Satellite Radar sees Costal Pollution

A NASA-funded study of marine pollution in Southern California concluded space-based synthetic aperture radar can be a vital observational tool for assessing and monitoring ocean hazards in urbanized coastal regions.

“Clean beaches and coastal waters are integral to Southern California’s economy and lifestyle,” said Dr. Paul DiGiacomo, an oceanographer at NASA’s Jet Propulsion Laboratory (JPL), Pasadena, Calif. He is lead author of the study recently published in the Marine Pollution Bulletin. “Using Southern California as a model system, we’ve shown existing high-resolution space-based radar systems can be used to effectively detect and assess marine pollution hazards. This is an invaluable tool for water quality managers to better protect public health and coastal resources,” he said.
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Hams aboard the ISS

Expedition 11 will put two hams aboard the ISS:

The licensing in February of US Astronaut John Phillips, KE5DRY, will put two radio amateurs aboard the International Space Station (ISS) this spring.

Heading the Expedition 11 crew will be space veteran and Russian cosmonaut Sergei Krikalev, U5MIR, who will be doing his second tour of duty aboard the ISS. Phillips’ licensing eliminates complications for Amateur Radio on the International Space Station (ARISS) school group contacts. The FCC granted Phillips’ new Technician ticket February 2.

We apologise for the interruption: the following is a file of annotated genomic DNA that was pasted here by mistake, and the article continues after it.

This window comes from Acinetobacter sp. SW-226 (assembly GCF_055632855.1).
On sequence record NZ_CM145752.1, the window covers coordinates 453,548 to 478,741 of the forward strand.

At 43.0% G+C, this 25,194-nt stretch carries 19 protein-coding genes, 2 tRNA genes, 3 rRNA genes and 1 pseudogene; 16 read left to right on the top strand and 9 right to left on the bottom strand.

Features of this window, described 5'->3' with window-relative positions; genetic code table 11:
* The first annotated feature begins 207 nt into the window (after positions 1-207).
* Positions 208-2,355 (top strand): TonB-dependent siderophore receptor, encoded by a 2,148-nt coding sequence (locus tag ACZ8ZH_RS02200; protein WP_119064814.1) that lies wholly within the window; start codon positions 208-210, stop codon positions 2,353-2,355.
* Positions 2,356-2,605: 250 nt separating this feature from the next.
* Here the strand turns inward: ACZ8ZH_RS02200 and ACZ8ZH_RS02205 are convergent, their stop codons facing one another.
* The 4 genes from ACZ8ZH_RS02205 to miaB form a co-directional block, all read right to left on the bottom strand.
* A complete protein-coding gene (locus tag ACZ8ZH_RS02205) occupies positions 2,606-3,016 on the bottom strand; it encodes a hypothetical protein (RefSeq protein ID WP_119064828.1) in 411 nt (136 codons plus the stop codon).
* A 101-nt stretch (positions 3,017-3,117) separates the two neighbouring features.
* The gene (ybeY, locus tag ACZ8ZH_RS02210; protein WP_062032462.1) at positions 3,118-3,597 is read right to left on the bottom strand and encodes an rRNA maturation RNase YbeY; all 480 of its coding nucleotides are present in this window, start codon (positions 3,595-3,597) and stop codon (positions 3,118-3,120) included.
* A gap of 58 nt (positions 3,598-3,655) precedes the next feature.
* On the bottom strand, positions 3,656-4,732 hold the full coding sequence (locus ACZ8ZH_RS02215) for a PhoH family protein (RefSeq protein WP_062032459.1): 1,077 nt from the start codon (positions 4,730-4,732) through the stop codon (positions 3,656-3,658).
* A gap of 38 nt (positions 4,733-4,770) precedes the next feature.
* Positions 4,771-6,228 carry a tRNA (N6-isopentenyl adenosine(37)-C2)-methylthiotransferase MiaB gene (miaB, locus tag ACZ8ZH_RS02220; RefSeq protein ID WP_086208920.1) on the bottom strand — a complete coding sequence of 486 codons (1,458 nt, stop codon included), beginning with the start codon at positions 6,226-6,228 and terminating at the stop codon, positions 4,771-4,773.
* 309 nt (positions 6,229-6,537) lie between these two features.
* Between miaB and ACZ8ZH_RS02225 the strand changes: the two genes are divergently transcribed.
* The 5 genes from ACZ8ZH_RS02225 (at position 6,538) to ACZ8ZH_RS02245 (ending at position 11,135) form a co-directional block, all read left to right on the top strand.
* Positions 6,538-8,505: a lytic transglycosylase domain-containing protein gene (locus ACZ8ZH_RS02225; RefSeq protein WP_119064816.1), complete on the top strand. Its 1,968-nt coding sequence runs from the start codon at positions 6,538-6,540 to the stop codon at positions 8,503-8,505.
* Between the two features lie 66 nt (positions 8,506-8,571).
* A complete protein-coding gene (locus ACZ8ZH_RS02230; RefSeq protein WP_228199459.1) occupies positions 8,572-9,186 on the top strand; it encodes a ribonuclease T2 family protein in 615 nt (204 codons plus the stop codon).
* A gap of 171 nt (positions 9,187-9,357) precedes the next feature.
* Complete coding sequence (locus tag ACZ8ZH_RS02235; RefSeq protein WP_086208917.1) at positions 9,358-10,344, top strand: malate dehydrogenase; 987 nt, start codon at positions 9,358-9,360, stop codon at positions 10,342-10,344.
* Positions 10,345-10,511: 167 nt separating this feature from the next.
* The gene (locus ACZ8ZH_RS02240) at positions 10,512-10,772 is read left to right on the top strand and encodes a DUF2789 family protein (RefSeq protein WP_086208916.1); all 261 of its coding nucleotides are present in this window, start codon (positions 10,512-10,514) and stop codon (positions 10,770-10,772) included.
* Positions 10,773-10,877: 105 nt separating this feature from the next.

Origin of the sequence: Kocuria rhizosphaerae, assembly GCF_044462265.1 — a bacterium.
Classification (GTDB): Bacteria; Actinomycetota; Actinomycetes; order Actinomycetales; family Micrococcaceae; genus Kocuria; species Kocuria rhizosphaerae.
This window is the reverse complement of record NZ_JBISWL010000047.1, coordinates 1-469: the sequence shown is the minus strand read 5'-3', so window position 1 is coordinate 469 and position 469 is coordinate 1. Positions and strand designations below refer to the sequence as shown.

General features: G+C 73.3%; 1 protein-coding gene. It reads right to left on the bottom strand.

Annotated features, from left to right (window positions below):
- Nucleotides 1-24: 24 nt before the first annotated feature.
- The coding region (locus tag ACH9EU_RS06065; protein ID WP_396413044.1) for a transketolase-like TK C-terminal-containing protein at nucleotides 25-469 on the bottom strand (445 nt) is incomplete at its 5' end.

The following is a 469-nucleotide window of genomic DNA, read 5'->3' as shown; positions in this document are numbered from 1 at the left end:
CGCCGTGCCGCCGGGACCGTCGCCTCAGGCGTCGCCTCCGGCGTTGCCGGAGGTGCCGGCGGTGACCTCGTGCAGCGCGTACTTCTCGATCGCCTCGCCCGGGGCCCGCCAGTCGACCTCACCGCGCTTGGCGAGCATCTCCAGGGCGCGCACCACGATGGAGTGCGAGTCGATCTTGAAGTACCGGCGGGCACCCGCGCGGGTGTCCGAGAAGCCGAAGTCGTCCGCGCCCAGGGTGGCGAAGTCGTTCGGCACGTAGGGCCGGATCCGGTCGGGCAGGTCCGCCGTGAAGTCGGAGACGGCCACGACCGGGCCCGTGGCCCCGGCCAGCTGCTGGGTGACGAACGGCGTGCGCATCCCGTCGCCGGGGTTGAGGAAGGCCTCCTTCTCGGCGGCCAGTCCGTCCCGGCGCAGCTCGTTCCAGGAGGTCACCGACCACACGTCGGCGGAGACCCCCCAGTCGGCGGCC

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NEW UAV SOFTWARE

The old saying, “birds of a feather, flock together,” can be applied to two small uninhabited aerial vehicles (UAVs) flown in a NASA research experiment. The experiment uses principles derived from studies of fish and bird motions to simultaneously guide the vehicles around obstacles.

NASA recently completed flight tests over a “virtual” forest fire to evaluate new flight-control software to give UAVs the ability to autonomously react to obstacles, as they fly pre-programmed missions.
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CASSIOPE Probe

Canada will transform the future of space-based data delivery and lead scientific research about space weather with the launch of its first multi-purpose satellite mission: CASSIOPE. The satellite will include the scientific payload ePOP, which will be used to study space phenomena in the upper atmosphere, where the solar wind interacts with the Earth’s magnetic field.

http://www.space.gc.ca/asc/eng/satellites/cassiope.asp

REDESIGNED EXTERNAL TANK

The second redesigned Space Shuttle External Tank (ET) is in place at NASA’s Kennedy Space Center (KSC), Fla. It is designated for use on the Shuttle Atlantis Return to Flight mission (STS-121).

The ET incorporates several safety improvements, including an improved bipod fitting that connects the tank to the orbiter. In addition, the tank has temperature sensors and accelerometers, used to measure vibration and to collect data about its performance.
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RETURN TO FLIGHT STATION RESUPPLY